If you are a regular reader of this blog, you know that I’m a strong supporter of making things less complicated. I think that simple things (especially reports and other documents) are more elegant and easier to understand, but this doesn’t mean that everything needs to be reduced to the lowest common denominator. It’s okay for writing to be nuanced and even quite detailed if it gives the reader a clearer picture of what you are trying to say.
Writing is about clarity. The aim is to get your message across in a way that is accessible, but also appropriate for your audience. You need to make sure that you aren’t talking down to people. This means that using technical terms could be ok, and acronyms might not need to be explained, but you still need to remove information that is extraneous or irrelevant.
No-one needs extra words if they aren’t adding value.
But how do you work out what information is valuable and what isn’t? Here are some suggestions…
Think about your audience. What do they already know? What needs to be explained?
Ask yourself if the information is adding to the story, or is it just interesting to me? For example, I included a lot of information about Mies van der Rohe in an early draft of this post and then decided that I should just add a link. I figured that if you’re interested in learning more about him, you can just follow the link. This leads me to my third bit of advice.
Give readers a choice. You are always going to have readers who like lots of detail, so you need to cater to their needs. This might mean adding an appendix to your report or including links to relevant documents. Just because you want your info uncluttered doesn’t mean that other people have the same requirements. They might want more, so make sure you give them options.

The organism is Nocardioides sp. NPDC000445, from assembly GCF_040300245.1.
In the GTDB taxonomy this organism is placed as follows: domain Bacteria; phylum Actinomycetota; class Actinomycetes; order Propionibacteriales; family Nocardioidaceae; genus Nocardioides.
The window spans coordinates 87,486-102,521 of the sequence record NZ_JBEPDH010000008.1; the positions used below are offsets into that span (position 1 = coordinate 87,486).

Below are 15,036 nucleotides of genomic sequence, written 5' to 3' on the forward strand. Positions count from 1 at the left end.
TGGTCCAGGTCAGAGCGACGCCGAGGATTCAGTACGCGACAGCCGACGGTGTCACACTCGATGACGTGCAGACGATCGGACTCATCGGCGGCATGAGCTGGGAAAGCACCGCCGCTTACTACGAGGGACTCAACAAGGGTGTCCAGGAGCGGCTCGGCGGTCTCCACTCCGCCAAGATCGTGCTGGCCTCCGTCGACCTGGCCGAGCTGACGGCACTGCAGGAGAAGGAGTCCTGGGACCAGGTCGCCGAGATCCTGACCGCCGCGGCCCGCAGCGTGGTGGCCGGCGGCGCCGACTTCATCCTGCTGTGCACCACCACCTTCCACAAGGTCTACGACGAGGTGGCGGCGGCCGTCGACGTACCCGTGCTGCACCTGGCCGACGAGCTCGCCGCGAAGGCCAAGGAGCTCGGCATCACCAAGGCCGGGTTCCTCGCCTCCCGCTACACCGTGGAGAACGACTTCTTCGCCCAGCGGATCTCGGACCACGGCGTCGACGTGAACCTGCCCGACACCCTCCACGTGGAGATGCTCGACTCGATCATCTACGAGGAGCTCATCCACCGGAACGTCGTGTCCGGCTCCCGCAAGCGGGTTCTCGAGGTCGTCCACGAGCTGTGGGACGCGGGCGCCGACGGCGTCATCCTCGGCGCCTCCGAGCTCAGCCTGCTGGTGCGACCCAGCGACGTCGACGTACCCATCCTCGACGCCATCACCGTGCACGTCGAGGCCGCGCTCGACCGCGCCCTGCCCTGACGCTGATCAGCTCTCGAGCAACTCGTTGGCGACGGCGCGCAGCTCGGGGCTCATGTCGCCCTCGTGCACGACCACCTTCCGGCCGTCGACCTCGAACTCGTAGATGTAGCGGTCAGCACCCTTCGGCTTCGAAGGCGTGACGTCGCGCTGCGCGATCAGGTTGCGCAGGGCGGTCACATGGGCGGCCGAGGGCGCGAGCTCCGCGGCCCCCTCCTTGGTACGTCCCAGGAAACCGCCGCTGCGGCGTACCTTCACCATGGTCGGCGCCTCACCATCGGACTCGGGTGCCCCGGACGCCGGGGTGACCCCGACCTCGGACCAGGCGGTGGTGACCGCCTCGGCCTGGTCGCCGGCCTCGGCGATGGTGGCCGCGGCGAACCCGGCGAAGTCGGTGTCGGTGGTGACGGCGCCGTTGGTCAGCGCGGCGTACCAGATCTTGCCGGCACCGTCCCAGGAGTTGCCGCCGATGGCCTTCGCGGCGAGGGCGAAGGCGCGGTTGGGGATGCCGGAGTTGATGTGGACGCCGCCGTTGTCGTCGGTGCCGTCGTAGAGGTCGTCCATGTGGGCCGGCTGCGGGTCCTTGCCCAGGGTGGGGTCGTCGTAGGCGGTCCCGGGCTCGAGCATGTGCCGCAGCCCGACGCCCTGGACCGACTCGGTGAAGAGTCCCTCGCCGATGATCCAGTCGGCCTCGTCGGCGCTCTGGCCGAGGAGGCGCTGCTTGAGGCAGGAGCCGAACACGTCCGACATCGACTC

If you’re interested in improving your reports, can I suggest you check out this post by Chris Lysy, an incredible evaluator, cartoonist and designer.
It’s rare that you see such a perfect example of clarity, simplicity and design principles all coming together to such good effect. I stumbled on this website belonging to photographer Thomas Brown and was blown away by its perfect balance, restrained colour palette, and judicious use of white space.
As well as being simple and beautiful, it sends a very powerful message about his approach and the kind of work that he’s interested in doing.
Many people think that simplicity and complexity are natural opposites, but nothing could be further from the truth. You can express very complex ideas in ways that most people can understand if you make your explanations clear enough. You don’t need to dumb down your ideas to make them understandable, you just need to present your ideas in a logical order that people can follow and use examples that people understand and are familiar with.
The opposite of simple is disorganised